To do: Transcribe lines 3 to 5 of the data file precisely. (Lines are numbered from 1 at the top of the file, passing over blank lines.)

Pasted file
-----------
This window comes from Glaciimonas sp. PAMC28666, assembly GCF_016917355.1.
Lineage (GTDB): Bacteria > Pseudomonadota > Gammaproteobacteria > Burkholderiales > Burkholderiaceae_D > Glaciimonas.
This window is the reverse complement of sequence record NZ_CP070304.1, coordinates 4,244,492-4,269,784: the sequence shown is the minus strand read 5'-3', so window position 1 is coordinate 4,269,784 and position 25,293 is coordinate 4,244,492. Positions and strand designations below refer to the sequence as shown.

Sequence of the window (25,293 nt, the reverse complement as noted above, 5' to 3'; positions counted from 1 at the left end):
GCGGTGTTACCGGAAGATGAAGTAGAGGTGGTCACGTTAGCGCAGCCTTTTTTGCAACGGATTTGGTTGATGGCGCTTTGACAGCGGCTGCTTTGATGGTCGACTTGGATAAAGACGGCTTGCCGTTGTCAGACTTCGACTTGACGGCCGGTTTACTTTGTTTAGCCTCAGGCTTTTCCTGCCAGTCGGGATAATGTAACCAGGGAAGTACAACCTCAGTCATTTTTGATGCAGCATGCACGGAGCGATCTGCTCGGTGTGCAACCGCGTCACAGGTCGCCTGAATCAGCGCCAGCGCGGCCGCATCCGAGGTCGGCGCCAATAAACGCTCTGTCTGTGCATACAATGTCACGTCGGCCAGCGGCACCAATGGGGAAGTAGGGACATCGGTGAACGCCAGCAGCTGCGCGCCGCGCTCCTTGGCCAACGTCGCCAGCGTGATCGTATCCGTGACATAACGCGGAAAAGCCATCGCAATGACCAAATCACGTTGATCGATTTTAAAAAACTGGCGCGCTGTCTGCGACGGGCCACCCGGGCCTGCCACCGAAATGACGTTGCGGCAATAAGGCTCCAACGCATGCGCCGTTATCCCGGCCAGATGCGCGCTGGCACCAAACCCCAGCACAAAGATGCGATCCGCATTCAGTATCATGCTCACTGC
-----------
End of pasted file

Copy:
This window is the reverse complement of sequence record NZ_CP070304.1, coordinates 4,244,492-4,269,784: the sequence shown is the minus strand read 5'-3', so window position 1 is coordinate 4,269,784 and position 25,293 is coordinate 4,244,492. Positions and strand designations below refer to the sequence as shown.

Sequence of the window (25,293 nt, the reverse complement as noted above, 5' to 3'; positions counted from 1 at the left end):
GCGGTGTTACCGGAAGATGAAGTAGAGGTGGTCACGTTAGCGCAGCCTTTTTTGCAACGGATTTGGTTGATGGCGCTTTGACAGCGGCTGCTTTGATGGTCGACTTGGATAAAGACGGCTTGCCGTTGTCAGACTTCGACTTGACGGCCGGTTTACTTTGTTTAGCCTCAGGCTTTTCCTGCCAGTCGGGATAATGTAACCAGGGAAGTACAACCTCAGTCATTTTTGATGCAGCATGCACGGAGCGATCTGCTCGGTGTGCAACCGCGTCACAGGTCGCCTGAATCAGCGCCAGCGCGGCCGCATCCGAGGTCGGCGCCAATAAACGCTCTGTCTGTGCATACAATGTCACGTCGGCCAGCGGCACCAATGGGGAAGTAGGGACATCGGTGAACGCCAGCAGCTGCGCGCCGCGCTCCTTGGCCAACGTCGCCAGCGTGATCGTATCCGTGACATAACGCGGAAAAGCCATCGCAATGACCAAATCACGTTGATCGATTTTAAAAAACTGGCGCGCTGTCTGCGACGGGCCACCCGGGCCTGCCACCGAAATGACGTTGCGGCAATAAGGCTCCAACGCATGCGCCGTTATCCCGGCCAGATGCGCGCTGGCACCAAACCCCAGCACAAAGATGCGATCCGCATTCAGTATCATGCTCACTGC